If you want to use your brain’s ability to think while you sleep, just create a sleep thinking prompt or question that takes the following form: “I wonder what I would truly love to paint?” or “I wonder what I might do to ignite my painting career?” Then, when you’re ready to fall asleep, murmur your question to yourself, either silently or out loud, in a gentle, meditative way that is more like a wonder than a worry.
You want to go to bed not with a worry, as most people habitually do, but with a wonder instead. But you may be asking yourself, “Why should I go to bed interrogating myself at all, whether with a wonder or anything else? Why burden myself that way?” For at least a couple of reasons. First, most people already go to bed worried about something: outstanding bills, their child’s school problems, their painting progress. They brood about these problems as they try to fall asleep. What happens then? They take a long time falling asleep and don’t sleep very well. Nor do they get their problems solved that way. If most adults went to bed without a care in the world and then slept like a log, it would certainly be wise of them to wonder whether they should be asking themselves provocative questions at bedtime. But since restful sleep is a blessing that already eludes a great many Americans, they have nothing much to lose.
Second, while a percentage of the millions of people suffering from insomnia have some physical disease or physiological change like menopause causing or contributing to their sleeplessness, and while a much larger percentage are kept awake by their worries as, for example, they replay a disappointing exchange with a gallery owner or brood about making too little money from their art, an even larger number are kept awake by a problem graver than any particular worry. They are kept awake by general feelings of pessimism and hopelessness.
These many folks get stuck believing that their problems are insoluble. So when they go to bed worrying, they aren’t really hoping for answers. They’ve given up on the possibility of answers. Their stress just grows, because their worries are never solved. This vicious cycle, where people worry but don’t feel that they can solve their problems, which makes them worry more, produces pessimism and despondency.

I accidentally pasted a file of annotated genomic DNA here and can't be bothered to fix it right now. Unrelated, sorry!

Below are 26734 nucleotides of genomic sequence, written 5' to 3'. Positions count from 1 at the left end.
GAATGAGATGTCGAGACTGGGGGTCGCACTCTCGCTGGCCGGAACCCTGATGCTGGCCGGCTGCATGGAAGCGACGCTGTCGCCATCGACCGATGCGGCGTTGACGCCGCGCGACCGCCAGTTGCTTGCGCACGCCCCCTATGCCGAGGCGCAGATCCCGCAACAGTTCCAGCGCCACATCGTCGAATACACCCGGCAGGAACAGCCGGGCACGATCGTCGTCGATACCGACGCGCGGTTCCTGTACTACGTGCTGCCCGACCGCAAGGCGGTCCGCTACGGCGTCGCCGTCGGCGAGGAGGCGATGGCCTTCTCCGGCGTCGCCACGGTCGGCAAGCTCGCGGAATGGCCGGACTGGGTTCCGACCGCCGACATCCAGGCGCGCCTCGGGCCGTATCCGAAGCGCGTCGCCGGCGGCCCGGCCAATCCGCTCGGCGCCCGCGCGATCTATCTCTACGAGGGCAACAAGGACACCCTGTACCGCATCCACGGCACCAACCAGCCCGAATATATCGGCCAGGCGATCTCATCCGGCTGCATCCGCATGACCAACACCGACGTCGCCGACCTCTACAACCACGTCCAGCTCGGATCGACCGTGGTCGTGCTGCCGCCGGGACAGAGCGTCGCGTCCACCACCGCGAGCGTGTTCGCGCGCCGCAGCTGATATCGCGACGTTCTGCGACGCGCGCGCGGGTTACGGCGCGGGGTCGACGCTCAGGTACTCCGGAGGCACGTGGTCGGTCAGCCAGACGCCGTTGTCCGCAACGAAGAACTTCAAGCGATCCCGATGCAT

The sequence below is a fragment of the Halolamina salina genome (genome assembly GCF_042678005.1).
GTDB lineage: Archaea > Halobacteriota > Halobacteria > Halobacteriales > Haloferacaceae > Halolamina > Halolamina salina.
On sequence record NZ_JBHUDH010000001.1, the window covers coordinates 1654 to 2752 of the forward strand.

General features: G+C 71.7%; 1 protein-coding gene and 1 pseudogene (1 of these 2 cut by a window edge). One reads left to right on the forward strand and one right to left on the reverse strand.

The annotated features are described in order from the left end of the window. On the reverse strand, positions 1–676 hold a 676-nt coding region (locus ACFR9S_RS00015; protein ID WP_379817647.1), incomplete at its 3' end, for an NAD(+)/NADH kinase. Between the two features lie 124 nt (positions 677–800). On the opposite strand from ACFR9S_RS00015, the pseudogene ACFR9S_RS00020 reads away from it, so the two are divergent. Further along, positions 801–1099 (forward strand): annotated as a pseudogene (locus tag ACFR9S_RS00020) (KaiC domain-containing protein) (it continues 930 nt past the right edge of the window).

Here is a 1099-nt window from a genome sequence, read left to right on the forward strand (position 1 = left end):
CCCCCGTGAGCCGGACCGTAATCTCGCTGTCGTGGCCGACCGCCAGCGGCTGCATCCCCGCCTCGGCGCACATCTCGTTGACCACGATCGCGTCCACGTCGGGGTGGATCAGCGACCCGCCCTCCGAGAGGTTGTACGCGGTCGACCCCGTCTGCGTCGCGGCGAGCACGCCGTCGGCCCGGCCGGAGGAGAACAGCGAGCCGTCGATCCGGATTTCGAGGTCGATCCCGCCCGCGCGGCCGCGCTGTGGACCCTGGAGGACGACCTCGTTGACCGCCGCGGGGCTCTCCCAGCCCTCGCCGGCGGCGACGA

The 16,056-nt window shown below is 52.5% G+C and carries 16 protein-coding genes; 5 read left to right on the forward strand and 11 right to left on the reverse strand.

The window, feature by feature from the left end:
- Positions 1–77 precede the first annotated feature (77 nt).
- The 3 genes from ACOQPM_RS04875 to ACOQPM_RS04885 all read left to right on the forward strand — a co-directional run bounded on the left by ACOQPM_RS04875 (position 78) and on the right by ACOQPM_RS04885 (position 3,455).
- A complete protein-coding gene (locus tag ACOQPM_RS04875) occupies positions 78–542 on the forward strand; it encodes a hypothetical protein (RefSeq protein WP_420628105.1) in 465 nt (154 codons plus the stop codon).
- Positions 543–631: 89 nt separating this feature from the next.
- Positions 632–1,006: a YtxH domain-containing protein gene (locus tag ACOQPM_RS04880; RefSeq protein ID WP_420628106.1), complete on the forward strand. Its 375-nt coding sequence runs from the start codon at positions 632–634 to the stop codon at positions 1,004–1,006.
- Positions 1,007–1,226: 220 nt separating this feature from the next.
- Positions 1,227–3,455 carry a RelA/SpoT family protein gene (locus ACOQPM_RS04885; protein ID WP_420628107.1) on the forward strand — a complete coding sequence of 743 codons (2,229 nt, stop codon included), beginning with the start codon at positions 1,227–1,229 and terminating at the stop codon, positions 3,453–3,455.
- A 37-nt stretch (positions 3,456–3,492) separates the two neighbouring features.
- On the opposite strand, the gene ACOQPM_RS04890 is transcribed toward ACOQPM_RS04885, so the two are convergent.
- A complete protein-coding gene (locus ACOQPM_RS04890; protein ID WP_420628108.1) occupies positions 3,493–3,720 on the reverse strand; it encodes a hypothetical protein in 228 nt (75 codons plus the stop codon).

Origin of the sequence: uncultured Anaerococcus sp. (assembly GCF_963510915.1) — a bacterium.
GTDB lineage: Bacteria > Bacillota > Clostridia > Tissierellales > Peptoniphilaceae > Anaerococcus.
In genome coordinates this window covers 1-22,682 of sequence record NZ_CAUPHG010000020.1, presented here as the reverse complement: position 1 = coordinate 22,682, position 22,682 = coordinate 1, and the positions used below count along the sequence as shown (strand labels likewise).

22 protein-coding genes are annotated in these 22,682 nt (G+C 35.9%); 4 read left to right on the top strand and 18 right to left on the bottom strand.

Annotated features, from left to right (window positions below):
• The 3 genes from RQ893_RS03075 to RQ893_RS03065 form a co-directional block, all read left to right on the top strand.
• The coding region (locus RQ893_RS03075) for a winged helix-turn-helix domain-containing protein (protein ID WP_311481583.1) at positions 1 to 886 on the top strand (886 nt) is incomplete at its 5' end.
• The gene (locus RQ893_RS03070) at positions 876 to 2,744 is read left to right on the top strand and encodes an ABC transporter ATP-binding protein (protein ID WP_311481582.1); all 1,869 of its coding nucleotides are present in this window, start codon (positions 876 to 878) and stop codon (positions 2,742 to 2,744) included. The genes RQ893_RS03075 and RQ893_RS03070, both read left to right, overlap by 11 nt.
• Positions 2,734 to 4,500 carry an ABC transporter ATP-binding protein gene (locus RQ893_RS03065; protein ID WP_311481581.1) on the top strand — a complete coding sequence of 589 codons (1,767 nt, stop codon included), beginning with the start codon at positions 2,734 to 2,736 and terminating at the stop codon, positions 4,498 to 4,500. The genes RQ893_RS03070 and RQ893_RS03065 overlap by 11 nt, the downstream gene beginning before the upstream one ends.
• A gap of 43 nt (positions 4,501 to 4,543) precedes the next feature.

I’ve engaged in what may seem like a digression to make it a little clearer why there is really no risk in sleep thinking. Most people are already worried and taking their worries to bed, and, even more significantly, these worries are not of the sort that go away very easily, because of our uncertainties about how life ought to be lived. This leads me to third reason why you might as well go to bed with a question and sleep think: sleep thinking can do far more than help you solve this or that problem. It can actually help you make the shift from pessimism to optimism, from hopelessness to hope, from meaninglessness to new meanings. The underlying feeling-tones of sleep thinking are hope, optimism, and affirmation. These are the feelings that you communicate to yourself by the very way you say your question to yourself as you drift off to sleep.
That’s the primary difference between “a wonder” and “a worry.” It has to do with the underlying hopefulness that lightens a wonder and not just with the words you choose to use. If you go to bed saying to yourself, “I hate what I’m painting,” you’ll toss and turn and probably find yourself wandering around the house at two a.m. But if you say to yourself, “I wonder what I would truly love to paint?”, and if you couple that wonder with an inner smile and some lightness, believing that real answers are available, then you’ll fall asleep quickly and sleep think answers.